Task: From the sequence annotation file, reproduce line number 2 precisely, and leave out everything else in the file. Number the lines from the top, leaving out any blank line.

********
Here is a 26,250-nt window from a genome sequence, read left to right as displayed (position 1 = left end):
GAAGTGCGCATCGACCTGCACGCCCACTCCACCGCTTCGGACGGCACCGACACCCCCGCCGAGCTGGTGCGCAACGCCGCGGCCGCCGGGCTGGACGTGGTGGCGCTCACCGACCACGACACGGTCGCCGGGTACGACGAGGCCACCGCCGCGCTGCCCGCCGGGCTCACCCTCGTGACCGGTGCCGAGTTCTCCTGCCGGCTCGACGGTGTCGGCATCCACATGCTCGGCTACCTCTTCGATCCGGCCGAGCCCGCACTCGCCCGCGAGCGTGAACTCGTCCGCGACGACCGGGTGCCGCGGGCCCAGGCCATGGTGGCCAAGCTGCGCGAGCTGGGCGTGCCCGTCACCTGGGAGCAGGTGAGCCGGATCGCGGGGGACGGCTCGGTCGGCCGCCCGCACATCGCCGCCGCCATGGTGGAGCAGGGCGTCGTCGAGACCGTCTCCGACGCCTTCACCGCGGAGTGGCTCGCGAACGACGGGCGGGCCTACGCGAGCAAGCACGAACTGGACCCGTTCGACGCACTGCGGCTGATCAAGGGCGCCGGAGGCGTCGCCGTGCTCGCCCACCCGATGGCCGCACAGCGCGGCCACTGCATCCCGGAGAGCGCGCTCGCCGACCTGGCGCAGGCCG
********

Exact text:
GAAGTGCGCATCGACCTGCACGCCCACTCCACCGCTTCGGACGGCACCGACACCCCCGCCGAGCTGGTGCGCAACGCCGCGGCCGCCGGGCTGGACGTGGTGGCGCTCACCGACCACGACACGGTCGCCGGGTACGACGAGGCCACCGCCGCGCTGCCCGCCGGGCTCACCCTCGTGACCGGTGCCGAGTTCTCCTGCCGGCTCGACGGTGTCGGCATCCACATGCTCGGCTACCTCTTCGATCCGGCCGAGCCCGCACTCGCCCGCGAGCGTGAACTCGTCCGCGACGACCGGGTGCCGCGGGCCCAGGCCATGGTGGCCAAGCTGCGCGAGCTGGGCGTGCCCGTCACCTGGGAGCAGGTGAGCCGGATCGCGGGGGACGGCTCGGTCGGCCGCCCGCACATCGCCGCCGCCATGGTGGAGCAGGGCGTCGTCGAGACCGTCTCCGACGCCTTCACCGCGGAGTGGCTCGCGAACGACGGGCGGGCCTACGCGAGCAAGCACGAACTGGACCCGTTCGACGCACTGCGGCTGATCAAGGGCGCCGGAGGCGTCGCCGTGCTCGCCCACCCGATGGCCGCACAGCGCGGCCACTGCATCCCGGAGAGCGCGCTCGCCGACCTGGCGCAGGCCG